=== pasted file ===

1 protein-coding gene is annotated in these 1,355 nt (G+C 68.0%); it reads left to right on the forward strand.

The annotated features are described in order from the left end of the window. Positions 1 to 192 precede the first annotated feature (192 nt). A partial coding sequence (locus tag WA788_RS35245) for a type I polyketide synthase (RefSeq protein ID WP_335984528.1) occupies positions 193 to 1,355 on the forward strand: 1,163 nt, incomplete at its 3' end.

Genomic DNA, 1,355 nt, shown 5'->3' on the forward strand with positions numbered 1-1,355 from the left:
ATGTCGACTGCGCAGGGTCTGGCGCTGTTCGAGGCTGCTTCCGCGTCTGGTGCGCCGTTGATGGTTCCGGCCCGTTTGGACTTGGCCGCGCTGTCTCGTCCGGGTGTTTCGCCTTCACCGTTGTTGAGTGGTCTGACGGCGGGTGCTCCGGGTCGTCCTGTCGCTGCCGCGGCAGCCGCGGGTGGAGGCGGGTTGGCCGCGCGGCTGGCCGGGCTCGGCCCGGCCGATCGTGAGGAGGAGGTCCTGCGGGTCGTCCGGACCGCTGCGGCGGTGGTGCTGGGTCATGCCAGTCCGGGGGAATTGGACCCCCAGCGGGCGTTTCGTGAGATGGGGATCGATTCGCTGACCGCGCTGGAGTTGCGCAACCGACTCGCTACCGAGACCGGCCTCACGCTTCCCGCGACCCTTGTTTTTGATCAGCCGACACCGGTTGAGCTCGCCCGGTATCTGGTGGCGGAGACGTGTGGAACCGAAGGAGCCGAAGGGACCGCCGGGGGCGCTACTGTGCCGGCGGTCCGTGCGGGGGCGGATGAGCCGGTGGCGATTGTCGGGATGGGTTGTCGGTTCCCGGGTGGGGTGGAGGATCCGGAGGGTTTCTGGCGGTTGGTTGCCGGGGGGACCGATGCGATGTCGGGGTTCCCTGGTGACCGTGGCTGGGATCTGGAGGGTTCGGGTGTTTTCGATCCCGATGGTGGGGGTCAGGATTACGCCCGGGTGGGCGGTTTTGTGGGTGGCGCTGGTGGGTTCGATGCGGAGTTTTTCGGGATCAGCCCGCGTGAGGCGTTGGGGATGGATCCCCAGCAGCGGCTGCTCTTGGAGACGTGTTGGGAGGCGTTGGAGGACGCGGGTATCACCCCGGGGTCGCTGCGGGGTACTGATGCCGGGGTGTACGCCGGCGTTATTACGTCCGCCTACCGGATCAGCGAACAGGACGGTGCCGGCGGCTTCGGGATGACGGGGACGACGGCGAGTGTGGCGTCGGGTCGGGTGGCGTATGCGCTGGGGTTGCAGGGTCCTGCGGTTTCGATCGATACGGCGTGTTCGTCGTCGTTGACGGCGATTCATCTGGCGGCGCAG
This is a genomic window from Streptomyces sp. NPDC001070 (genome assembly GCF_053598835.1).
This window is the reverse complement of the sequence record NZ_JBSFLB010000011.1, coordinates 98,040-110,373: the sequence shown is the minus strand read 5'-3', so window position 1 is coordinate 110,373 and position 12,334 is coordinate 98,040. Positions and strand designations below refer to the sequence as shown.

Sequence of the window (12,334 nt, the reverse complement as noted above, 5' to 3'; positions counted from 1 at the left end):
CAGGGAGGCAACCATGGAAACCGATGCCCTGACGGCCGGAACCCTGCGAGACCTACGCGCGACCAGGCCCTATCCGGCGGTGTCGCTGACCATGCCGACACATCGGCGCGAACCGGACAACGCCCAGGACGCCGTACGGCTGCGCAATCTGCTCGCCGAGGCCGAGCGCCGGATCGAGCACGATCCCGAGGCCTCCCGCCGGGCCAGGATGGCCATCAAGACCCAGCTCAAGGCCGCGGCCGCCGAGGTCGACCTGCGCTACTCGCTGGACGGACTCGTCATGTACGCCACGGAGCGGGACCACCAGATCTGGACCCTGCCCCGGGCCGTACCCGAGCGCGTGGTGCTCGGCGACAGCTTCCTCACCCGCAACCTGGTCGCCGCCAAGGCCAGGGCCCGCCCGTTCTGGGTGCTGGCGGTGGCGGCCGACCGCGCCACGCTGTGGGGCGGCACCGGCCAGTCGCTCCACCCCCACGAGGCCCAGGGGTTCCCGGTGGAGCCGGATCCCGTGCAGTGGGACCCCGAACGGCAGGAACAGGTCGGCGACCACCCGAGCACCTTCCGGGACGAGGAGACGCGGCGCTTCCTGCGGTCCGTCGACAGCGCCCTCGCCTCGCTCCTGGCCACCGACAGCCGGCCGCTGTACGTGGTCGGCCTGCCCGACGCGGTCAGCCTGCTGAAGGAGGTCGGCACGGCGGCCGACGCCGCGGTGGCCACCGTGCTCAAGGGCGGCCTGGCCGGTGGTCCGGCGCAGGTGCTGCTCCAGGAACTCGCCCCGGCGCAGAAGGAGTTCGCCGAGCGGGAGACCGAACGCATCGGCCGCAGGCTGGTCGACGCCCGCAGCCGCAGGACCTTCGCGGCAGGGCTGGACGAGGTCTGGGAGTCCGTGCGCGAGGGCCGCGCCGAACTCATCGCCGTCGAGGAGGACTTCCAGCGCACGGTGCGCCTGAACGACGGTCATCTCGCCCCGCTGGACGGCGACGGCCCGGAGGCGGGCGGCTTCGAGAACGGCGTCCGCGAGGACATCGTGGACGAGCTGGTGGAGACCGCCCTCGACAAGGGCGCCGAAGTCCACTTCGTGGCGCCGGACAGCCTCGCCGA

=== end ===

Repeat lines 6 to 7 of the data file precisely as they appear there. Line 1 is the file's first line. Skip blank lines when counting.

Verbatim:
This window is the reverse complement of the sequence record NZ_JBSFLB010000011.1, coordinates 98,040-110,373: the sequence shown is the minus strand read 5'-3', so window position 1 is coordinate 110,373 and position 12,334 is coordinate 98,040. Positions and strand designations below refer to the sequence as shown.

Sequence of the window (12,334 nt, the reverse complement as noted above, 5' to 3'; positions counted from 1 at the left end):